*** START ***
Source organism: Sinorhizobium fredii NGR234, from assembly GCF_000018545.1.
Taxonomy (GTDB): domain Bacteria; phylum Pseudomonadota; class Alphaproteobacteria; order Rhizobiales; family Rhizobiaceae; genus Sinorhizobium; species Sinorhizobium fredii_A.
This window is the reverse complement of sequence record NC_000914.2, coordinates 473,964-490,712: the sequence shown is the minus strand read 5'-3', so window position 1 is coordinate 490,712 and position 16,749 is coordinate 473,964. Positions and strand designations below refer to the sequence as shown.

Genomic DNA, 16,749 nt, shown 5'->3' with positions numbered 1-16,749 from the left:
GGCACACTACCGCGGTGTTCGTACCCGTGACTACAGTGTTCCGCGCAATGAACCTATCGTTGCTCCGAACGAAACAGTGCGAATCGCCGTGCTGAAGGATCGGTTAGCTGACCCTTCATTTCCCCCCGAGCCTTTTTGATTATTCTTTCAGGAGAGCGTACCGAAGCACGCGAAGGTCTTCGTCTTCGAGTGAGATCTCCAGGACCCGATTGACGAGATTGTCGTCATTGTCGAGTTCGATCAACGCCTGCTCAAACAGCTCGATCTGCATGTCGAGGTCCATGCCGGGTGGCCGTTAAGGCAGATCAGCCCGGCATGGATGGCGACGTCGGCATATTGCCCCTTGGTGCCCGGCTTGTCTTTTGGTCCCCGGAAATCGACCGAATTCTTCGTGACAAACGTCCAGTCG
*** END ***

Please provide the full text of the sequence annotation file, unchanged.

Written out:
Source organism: Sinorhizobium fredii NGR234, from assembly GCF_000018545.1.
Taxonomy (GTDB): domain Bacteria; phylum Pseudomonadota; class Alphaproteobacteria; order Rhizobiales; family Rhizobiaceae; genus Sinorhizobium; species Sinorhizobium fredii_A.
This window is the reverse complement of sequence record NC_000914.2, coordinates 473,964-490,712: the sequence shown is the minus strand read 5'-3', so window position 1 is coordinate 490,712 and position 16,749 is coordinate 473,964. Positions and strand designations below refer to the sequence as shown.

Genomic DNA, 16,749 nt, shown 5'->3' with positions numbered 1-16,749 from the left:
GGCACACTACCGCGGTGTTCGTACCCGTGACTACAGTGTTCCGCGCAATGAACCTATCGTTGCTCCGAACGAAACAGTGCGAATCGCCGTGCTGAAGGATCGGTTAGCTGACCCTTCATTTCCCCCCGAGCCTTTTTGATTATTCTTTCAGGAGAGCGTACCGAAGCACGCGAAGGTCTTCGTCTTCGAGTGAGATCTCCAGGACCCGATTGACGAGATTGTCGTCATTGTCGAGTTCGATCAACGCCTGCTCAAACAGCTCGATCTGCATGTCGAGGTCCATGCCGGGTGGCCGTTAAGGCAGATCAGCCCGGCATGGATGGCGACGTCGGCATATTGCCCCTTGGTGCCCGGCTTGTCTTTTGGTCCCCGGAAATCGACCGAATTCTTCGTGACAAACGTCCAGTCG